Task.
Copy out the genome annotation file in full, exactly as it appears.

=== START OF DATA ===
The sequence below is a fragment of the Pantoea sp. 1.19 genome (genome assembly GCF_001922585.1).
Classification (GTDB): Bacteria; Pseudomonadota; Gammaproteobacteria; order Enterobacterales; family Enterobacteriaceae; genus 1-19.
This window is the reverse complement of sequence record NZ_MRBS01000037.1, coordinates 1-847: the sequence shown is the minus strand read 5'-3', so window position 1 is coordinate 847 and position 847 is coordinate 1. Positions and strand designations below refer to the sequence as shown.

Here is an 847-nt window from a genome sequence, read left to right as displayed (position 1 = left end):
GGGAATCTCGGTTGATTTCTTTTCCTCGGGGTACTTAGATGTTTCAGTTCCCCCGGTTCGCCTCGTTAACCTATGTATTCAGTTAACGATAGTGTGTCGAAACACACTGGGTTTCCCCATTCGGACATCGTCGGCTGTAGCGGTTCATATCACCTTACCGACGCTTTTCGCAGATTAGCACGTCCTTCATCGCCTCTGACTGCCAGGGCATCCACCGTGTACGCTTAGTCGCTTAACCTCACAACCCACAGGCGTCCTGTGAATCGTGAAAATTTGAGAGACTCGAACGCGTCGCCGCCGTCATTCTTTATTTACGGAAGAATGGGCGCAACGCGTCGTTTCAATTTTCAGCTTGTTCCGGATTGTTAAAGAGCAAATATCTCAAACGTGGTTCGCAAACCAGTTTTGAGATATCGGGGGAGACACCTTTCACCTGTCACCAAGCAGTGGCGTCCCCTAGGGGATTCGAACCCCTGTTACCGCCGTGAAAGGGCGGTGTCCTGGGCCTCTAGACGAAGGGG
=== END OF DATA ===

The sequence below is a fragment of the Pantoea sp. 1.19 genome (genome assembly GCF_001922585.1).
Classification (GTDB): Bacteria; Pseudomonadota; Gammaproteobacteria; order Enterobacterales; family Enterobacteriaceae; genus 1-19.
This window is the reverse complement of sequence record NZ_MRBS01000037.1, coordinates 1-847: the sequence shown is the minus strand read 5'-3', so window position 1 is coordinate 847 and position 847 is coordinate 1. Positions and strand designations below refer to the sequence as shown.

Here is an 847-nt window from a genome sequence, read left to right as displayed (position 1 = left end):
GGGAATCTCGGTTGATTTCTTTTCCTCGGGGTACTTAGATGTTTCAGTTCCCCCGGTTCGCCTCGTTAACCTATGTATTCAGTTAACGATAGTGTGTCGAAACACACTGGGTTTCCCCATTCGGACATCGTCGGCTGTAGCGGTTCATATCACCTTACCGACGCTTTTCGCAGATTAGCACGTCCTTCATCGCCTCTGACTGCCAGGGCATCCACCGTGTACGCTTAGTCGCTTAACCTCACAACCCACAGGCGTCCTGTGAATCGTGAAAATTTGAGAGACTCGAACGCGTCGCCGCCGTCATTCTTTATTTACGGAAGAATGGGCGCAACGCGTCGTTTCAATTTTCAGCTTGTTCCGGATTGTTAAAGAGCAAATATCTCAAACGTGGTTCGCAAACCAGTTTTGAGATATCGGGGGAGACACCTTTCACCTGTCACCAAGCAGTGGCGTCCCCTAGGGGATTCGAACCCCTGTTACCGCCGTGAAAGGGCGGTGTCCTGGGCCTCTAGACGAAGGGG